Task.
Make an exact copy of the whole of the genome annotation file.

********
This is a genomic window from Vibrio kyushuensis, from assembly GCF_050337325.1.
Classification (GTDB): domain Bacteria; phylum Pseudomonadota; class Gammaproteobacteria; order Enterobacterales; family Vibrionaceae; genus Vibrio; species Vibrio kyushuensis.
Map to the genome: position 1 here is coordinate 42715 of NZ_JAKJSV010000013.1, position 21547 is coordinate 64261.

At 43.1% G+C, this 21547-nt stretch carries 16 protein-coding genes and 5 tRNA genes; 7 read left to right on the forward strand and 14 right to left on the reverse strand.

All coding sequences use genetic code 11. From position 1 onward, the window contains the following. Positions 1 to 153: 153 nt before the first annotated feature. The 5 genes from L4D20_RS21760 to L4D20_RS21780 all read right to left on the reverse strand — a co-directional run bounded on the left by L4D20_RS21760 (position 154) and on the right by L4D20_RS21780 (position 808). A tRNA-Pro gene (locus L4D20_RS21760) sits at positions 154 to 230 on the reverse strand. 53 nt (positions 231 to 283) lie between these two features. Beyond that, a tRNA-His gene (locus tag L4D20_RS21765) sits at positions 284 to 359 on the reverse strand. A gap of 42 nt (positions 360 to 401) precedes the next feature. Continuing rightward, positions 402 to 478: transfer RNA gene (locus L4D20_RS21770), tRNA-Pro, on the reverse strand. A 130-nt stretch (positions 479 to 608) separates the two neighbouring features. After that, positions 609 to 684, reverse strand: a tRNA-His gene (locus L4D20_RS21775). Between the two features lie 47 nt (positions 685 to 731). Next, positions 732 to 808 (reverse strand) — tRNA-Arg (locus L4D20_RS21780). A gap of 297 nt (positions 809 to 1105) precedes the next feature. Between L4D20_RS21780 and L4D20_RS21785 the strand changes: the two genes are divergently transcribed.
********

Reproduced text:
This is a genomic window from Vibrio kyushuensis, from assembly GCF_050337325.1.
Classification (GTDB): domain Bacteria; phylum Pseudomonadota; class Gammaproteobacteria; order Enterobacterales; family Vibrionaceae; genus Vibrio; species Vibrio kyushuensis.
Map to the genome: position 1 here is coordinate 42715 of NZ_JAKJSV010000013.1, position 21547 is coordinate 64261.

At 43.1% G+C, this 21547-nt stretch carries 16 protein-coding genes and 5 tRNA genes; 7 read left to right on the forward strand and 14 right to left on the reverse strand.

All coding sequences use genetic code 11. From position 1 onward, the window contains the following. Positions 1 to 153: 153 nt before the first annotated feature. The 5 genes from L4D20_RS21760 to L4D20_RS21780 all read right to left on the reverse strand — a co-directional run bounded on the left by L4D20_RS21760 (position 154) and on the right by L4D20_RS21780 (position 808). A tRNA-Pro gene (locus L4D20_RS21760) sits at positions 154 to 230 on the reverse strand. 53 nt (positions 231 to 283) lie between these two features. Beyond that, a tRNA-His gene (locus tag L4D20_RS21765) sits at positions 284 to 359 on the reverse strand. A gap of 42 nt (positions 360 to 401) precedes the next feature. Continuing rightward, positions 402 to 478: transfer RNA gene (locus L4D20_RS21770), tRNA-Pro, on the reverse strand. A 130-nt stretch (positions 479 to 608) separates the two neighbouring features. After that, positions 609 to 684, reverse strand: a tRNA-His gene (locus L4D20_RS21775). Between the two features lie 47 nt (positions 685 to 731). Next, positions 732 to 808 (reverse strand) — tRNA-Arg (locus L4D20_RS21780). A gap of 297 nt (positions 809 to 1105) precedes the next feature. Between L4D20_RS21780 and L4D20_RS21785 the strand changes: the two genes are divergently transcribed.